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This paper investigates how the extent and configuration of Chinese road and railroad networks has shaped the spatial transformation and degree of compactness of Chinese urban regions in the last 20 years, a period in which center cities were experiencing strong population inflows but relative losses of industry to the urban periphery. We find strong evidence that the presence of radial roads and ring roads outside of the central city reduce central city population density. However radial roads have no effect on the spatial distribution of economic activity (GDP) in urban regions, though ring roads outside of center cities may contribute to industrial decentralization. Rather, in a country where inter-city trade relies heavily on rails, rail networks have significant impacts on the extent to which economic activity decentralizes. Historical transportation infrastructure provides identifying exogenous variation in more recent measures of such infrastructure.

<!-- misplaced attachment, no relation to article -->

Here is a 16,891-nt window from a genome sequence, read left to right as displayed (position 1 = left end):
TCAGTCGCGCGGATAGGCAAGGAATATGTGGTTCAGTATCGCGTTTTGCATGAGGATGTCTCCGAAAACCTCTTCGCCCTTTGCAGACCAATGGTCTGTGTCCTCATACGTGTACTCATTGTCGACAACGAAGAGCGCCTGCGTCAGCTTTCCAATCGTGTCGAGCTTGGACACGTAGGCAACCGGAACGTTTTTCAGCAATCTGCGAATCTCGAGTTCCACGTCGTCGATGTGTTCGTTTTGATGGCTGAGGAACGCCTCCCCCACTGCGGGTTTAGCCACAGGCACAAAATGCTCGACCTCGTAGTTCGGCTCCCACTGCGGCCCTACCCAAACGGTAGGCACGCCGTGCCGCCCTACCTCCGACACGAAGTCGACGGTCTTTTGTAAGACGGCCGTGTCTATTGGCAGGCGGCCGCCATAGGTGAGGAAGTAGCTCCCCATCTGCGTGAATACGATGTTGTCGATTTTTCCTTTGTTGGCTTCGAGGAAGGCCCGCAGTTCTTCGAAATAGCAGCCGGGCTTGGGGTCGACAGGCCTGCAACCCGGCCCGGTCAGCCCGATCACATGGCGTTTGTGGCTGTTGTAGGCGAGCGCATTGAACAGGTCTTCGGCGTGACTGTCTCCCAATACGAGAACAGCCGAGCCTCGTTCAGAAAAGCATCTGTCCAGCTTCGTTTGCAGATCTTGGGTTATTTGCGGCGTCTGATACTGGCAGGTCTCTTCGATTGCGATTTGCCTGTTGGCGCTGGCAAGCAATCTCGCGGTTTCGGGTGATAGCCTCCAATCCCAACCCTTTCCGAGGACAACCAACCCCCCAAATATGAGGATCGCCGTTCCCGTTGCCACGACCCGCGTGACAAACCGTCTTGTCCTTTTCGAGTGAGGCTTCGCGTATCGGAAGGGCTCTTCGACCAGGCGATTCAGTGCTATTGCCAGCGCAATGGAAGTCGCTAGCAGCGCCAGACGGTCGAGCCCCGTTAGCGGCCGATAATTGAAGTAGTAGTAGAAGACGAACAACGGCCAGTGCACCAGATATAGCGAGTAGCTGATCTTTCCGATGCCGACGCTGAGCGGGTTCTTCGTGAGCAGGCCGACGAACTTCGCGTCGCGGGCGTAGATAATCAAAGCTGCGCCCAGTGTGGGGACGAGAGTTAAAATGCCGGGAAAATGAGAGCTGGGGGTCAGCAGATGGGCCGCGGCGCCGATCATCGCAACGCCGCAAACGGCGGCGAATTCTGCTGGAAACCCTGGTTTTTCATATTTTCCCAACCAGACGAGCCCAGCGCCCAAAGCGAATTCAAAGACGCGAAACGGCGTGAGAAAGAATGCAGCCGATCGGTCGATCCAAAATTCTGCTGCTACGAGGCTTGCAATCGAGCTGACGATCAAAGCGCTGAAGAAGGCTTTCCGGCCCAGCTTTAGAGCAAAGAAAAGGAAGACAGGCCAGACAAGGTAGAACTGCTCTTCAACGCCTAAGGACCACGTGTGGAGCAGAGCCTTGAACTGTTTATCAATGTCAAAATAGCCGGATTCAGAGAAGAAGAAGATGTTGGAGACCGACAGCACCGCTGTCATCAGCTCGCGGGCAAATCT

UC Berkeley on May 6-7, 2011 Link to Book